Beware the Lies of March
- March 29, 2020
In difficult times, it’s comforting and perhaps essential to believe that there is light at the end of the tunnel, but it’s also wise to bear in mind that there are always alternative possibilities. Historical tragedies are not like novels or theatrical tragedies. They don’t come with redemptive endings or instructive moral messages. They do not necessarily lead to collective sanity or wisdom. There is no direct historical road to knowledge, self-recognition, rationality, or an upsurge in our better natures.
Such lessons may be there to be learned, and that doesn’t necessarily mean they will be. Take the suggestion, which I’ve heard from various quarters, that the current crisis may halt the onward march of rightwing populism and its various manifestations.
This argument has various narrative strands, but its essential premise is that the flagrant incompetence and sociopathic disdain shown by leaders like Trump, Johnson and Bolsonaro in response to the coronavirus will remove the scales from the eyes of their supporters and lead to a return to competent governance, a new reliance on expertise, and a renewed emphasis on international cooperation in managing and resolving the crisis, and avoiding repetitions.
More optimistic possibilities suggest that the coronavirus may generate new forms of transnational cooperation and solidarity, a new conception of the enabling state, new forms of economic and social organisation, all of which will leave us better-placed to deal with the impact of climate change, and repair and reverse some of the damage to the social fabric inflicted by decades of free market triumphalism and austerity.
These are all possibilities worth believing in and fighting for, but we will not have a chance of achieving any of them if we simply assume that political movements like the ones that have come to power across the world in recent years will simply melt or be shamed away in response to a disaster of these magnitude.
To do that is to to entirely underestimate the ruthlessness, dishonesty, and sheer political depravity of these movements, and the well-financed platforms through which they propagate themselves.
Take today’s piece in the Mail on Sunday, which invites readers to consider the question ‘Did Barnier infect Bojo?’ This is the kind of question that decent folk ought to turn away from with polite contempt, like a fart at a funeral. Even more so, when the article goes on to ask in the opening line ‘ Could this be the ultimate revenge for Brexit?’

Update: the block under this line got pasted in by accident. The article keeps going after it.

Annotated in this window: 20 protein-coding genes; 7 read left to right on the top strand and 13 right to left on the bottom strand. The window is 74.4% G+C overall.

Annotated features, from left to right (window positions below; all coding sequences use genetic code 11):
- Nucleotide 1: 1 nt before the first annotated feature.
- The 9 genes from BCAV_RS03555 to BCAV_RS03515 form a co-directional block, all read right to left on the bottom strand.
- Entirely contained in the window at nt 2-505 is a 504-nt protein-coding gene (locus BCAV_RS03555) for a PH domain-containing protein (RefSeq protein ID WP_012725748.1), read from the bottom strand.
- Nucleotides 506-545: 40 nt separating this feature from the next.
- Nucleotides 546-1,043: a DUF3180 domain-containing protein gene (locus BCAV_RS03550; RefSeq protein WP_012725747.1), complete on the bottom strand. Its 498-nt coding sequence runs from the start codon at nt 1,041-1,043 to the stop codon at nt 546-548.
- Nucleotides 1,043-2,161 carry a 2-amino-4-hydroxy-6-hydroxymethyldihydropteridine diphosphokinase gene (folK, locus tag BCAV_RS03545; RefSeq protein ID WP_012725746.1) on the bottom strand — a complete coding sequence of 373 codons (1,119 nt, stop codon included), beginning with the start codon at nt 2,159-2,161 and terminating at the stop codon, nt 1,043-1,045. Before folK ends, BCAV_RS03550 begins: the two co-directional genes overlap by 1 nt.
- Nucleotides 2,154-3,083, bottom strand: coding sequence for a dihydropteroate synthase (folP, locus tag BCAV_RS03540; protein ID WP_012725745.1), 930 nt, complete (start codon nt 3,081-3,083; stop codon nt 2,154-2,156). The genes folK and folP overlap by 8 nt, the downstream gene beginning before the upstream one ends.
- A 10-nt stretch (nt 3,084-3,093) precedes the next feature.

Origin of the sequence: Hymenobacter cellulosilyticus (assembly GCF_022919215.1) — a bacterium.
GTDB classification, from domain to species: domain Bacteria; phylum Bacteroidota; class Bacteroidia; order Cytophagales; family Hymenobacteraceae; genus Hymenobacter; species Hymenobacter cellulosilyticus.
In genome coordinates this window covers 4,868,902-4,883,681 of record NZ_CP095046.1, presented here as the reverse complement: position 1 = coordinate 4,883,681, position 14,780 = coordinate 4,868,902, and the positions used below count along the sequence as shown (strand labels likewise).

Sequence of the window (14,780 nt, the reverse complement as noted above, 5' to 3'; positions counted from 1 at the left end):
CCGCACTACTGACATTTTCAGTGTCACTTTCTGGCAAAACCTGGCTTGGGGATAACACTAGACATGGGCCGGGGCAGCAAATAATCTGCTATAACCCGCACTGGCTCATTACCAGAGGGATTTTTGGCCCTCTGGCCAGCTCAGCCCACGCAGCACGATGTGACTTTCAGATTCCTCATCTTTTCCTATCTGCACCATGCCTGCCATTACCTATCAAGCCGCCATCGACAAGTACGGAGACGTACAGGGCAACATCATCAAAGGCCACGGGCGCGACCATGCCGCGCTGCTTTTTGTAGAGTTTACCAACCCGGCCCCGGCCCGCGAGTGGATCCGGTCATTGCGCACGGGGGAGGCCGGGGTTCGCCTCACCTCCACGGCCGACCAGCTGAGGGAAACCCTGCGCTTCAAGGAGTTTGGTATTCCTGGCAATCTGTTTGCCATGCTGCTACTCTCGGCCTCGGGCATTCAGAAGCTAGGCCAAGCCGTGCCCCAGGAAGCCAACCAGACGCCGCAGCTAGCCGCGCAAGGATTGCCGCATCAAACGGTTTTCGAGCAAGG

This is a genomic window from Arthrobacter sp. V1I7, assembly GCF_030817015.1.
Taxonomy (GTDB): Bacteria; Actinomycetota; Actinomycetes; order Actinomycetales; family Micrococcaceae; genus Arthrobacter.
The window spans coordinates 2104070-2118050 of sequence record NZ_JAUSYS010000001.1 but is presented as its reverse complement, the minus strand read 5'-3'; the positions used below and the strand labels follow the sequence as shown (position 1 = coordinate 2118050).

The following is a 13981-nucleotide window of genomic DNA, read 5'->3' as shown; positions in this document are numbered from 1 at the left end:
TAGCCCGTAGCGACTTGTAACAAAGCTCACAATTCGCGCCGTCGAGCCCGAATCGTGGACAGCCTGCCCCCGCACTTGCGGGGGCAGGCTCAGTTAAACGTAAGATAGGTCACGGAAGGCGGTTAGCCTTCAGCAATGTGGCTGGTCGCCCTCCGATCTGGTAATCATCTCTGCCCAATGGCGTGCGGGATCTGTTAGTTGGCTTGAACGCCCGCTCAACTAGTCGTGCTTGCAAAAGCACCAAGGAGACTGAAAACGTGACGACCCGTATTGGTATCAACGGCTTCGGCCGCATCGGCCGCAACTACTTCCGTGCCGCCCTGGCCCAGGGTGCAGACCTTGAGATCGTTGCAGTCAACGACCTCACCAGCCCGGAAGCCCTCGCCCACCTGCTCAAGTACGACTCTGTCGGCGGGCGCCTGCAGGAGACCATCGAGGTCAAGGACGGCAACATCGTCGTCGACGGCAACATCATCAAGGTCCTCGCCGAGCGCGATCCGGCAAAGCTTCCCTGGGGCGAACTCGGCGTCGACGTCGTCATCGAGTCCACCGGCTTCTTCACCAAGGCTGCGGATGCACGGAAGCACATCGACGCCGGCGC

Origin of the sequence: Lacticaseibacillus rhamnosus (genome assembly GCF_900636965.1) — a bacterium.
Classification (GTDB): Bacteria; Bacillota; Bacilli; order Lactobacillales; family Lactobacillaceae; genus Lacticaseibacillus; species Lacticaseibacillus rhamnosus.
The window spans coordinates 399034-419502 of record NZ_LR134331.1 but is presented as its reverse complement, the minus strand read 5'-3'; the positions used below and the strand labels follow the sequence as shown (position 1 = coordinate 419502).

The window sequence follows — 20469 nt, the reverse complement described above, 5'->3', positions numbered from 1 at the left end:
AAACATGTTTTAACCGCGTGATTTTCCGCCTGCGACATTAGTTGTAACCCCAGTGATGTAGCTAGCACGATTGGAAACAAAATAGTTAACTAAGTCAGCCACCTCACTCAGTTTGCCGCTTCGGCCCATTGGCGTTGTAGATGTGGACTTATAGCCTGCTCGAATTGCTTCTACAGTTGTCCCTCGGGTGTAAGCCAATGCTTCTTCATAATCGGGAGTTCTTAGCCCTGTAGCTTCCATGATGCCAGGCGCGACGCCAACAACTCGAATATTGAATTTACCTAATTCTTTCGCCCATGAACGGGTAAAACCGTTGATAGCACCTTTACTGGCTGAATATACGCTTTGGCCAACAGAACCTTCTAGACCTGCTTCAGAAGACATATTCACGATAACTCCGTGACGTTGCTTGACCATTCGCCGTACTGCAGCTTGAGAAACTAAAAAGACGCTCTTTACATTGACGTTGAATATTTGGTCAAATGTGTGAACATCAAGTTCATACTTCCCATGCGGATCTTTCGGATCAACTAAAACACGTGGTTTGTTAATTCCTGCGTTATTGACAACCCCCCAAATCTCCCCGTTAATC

Some might argue that if mild Covid-19 symptoms are the EU’s ‘ultimate revenge’, then Johnson and the country have go off pretty lightly. But the Mail clearly believes otherwise, in its dark suggestions that Barnier might have been the ‘Patient Zero’ who supposedly ‘brought virus to No 10’.
It bases this hypothesis on the fact that on March 5 Barnier met the UK’s chief negotiator David Frost. On March 19 Barnier announced that he had tested positive for the virus, and the next day Frost entered self-isolation. The Mail‘s crack team of detectives accompanies this supposed virus trail with a picture of some of the officials the ‘stricken OM’ met in March with arrows connecting them, which tells us nothing about anything.
The article doesn’t mention that Johnson cheerily informed the nation on March 3 that he had been to a hospital with a number of coronavirus patients, where he ‘shook hands with everybody, you’ll be pleased to know.’ It didn’t do this because that would have reminded readers that Johnson is a dangerous buffoon who ignored the public health advice that his own government was urging on the nation.
Instead it delivered an article which blamed foreigners – or more particularly the EU, for depriving us of our PM in our time of trouble, and accompanied it with an insert carrying a picture of Carrie Symonds looking winsome, cuddling a dog on a pillow and ‘keeping mum about her hideout.’
Pregnant mothers, cuddly dogs, dastardly foreigners infecting our PM as ‘revenge for Brexit’ – no one can say that the Mail can’t find its way to its readers’ erogenous zones. Well this is an intimate relationship that stretches back many years, to the not so distant days when the Mail attacked Jewish refugees and cooed admiringly over Herr Hitler and Oswald Mosley .